http://www.netgear.com/stora

This is a network attached storage device (NAS) accessible to any machine on your network. Had some initial problems with network connection but after firmware update works really well. It has two bays and if both are populated works as a mirrored device. Though not designed as a portable solution works really quite well and you can even connect to it remotely anywhere on the web.

Might be worth a look.

Before opening up, have you tried the same drive connected to another PC/Laptop?
If that works save your data as soon as you can

It’s not the drive itself I’m concerned about, it’s retrieving the data on it

I bought this a year ago when I was still on Win XP. Then about 6 months ago I went to Win 7 Home 64. It was about 3 months after that that it started making the classic “der-plunk” sound as if one had just connected it. People warned me that failure was imminent, but I procrastinated doing anything about it.

I thought I mentioned that one this unit the case/power unit and the drive itself are one integrated unit – can’t swap housing or drive.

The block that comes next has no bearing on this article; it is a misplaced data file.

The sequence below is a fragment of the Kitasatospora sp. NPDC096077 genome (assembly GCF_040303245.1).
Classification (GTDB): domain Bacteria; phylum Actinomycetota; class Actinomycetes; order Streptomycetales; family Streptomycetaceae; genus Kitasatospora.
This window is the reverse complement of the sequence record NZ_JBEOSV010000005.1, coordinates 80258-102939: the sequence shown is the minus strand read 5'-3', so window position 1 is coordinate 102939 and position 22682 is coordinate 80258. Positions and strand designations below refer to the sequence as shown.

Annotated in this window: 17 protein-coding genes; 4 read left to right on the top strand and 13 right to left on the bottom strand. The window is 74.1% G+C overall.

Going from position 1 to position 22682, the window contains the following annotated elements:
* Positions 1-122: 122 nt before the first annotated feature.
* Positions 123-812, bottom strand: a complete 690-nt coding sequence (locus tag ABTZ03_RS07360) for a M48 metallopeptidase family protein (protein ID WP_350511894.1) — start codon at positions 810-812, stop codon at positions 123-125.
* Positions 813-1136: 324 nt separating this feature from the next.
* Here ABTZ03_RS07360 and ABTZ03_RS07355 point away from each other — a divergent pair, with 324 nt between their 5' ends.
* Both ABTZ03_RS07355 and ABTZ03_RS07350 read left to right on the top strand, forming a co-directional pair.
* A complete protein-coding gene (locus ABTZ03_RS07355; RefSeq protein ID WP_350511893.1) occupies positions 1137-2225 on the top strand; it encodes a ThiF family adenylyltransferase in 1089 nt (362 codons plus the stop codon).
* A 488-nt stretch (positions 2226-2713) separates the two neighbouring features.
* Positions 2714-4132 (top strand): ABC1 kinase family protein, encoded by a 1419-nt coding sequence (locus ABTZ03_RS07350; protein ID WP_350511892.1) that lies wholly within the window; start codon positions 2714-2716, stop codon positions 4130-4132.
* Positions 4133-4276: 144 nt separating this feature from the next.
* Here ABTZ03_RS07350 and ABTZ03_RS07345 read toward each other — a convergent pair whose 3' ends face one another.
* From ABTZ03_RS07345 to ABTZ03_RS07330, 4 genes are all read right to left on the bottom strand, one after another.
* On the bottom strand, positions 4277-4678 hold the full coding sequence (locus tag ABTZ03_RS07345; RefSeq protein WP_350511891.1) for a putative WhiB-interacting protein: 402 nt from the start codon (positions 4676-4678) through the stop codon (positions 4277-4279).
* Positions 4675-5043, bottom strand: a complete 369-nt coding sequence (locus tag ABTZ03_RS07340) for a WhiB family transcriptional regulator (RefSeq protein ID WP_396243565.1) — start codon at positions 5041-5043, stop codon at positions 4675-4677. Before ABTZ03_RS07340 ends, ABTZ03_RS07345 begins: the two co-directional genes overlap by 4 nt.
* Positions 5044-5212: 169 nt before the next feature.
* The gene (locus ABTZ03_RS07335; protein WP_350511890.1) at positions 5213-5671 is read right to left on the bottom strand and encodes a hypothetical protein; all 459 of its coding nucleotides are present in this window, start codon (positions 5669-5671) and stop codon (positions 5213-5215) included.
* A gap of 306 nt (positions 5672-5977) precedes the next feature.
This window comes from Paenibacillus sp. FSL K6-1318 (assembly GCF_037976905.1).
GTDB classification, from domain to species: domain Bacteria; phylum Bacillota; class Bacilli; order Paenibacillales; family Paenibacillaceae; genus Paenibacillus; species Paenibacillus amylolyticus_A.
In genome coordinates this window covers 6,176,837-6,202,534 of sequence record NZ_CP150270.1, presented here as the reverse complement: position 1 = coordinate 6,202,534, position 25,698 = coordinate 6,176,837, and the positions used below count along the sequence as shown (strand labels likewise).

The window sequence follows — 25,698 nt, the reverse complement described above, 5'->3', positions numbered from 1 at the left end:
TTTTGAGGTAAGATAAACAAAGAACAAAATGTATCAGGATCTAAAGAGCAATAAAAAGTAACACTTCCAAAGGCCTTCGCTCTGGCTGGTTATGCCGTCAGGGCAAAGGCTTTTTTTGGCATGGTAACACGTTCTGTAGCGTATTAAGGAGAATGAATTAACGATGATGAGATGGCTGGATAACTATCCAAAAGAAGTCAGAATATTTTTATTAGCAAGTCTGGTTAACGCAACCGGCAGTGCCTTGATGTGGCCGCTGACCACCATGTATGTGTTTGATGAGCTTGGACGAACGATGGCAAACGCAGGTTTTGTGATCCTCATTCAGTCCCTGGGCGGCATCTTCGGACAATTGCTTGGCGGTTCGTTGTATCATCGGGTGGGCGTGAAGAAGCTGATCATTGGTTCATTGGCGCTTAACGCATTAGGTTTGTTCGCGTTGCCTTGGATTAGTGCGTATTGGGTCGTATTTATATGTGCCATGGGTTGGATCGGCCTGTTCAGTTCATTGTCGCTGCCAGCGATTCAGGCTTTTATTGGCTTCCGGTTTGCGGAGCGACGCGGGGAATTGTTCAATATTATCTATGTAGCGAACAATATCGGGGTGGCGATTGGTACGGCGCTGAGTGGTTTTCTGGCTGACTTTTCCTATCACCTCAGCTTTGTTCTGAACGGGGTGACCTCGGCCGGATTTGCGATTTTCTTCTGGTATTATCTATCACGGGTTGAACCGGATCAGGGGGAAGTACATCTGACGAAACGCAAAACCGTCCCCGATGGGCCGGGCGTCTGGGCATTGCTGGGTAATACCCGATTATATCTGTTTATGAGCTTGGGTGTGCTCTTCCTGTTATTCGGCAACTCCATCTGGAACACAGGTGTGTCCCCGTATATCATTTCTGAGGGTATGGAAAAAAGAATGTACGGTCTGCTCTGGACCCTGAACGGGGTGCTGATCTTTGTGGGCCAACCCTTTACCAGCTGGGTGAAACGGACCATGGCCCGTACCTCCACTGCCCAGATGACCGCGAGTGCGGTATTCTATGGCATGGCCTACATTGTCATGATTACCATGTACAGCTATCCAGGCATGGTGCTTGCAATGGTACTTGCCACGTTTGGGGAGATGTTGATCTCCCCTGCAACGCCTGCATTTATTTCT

HOWEVER: I took it into work and plugged it into their Win XP system and it instantly detected it, and my data was intact. Indeed, as read thru the WD users forum there was one guy – who got shot down – stating that win 7 uses a slightly different file system than this drive and wasn’t compatible. Further, if one looks under the OS’s that are lsited for this drive, Win 7 is conspicuously absent in the list.

So it looks like I’ll have to dump the data into somebody’s XP machine (or create a temp XP partition on my machine) and then feed the data back into a new drive that IS compatible with Win 7

Thanks for the help

Okay. I plugged it into two different XP machines today --no problem. I took it to a computer repair shop and they plugged it into their Win 7 64bit machine and it worked fine there, too. I tried a Y-cable to feed it more power, but that didn’t fix it. So apparently I have one of the following possible problems: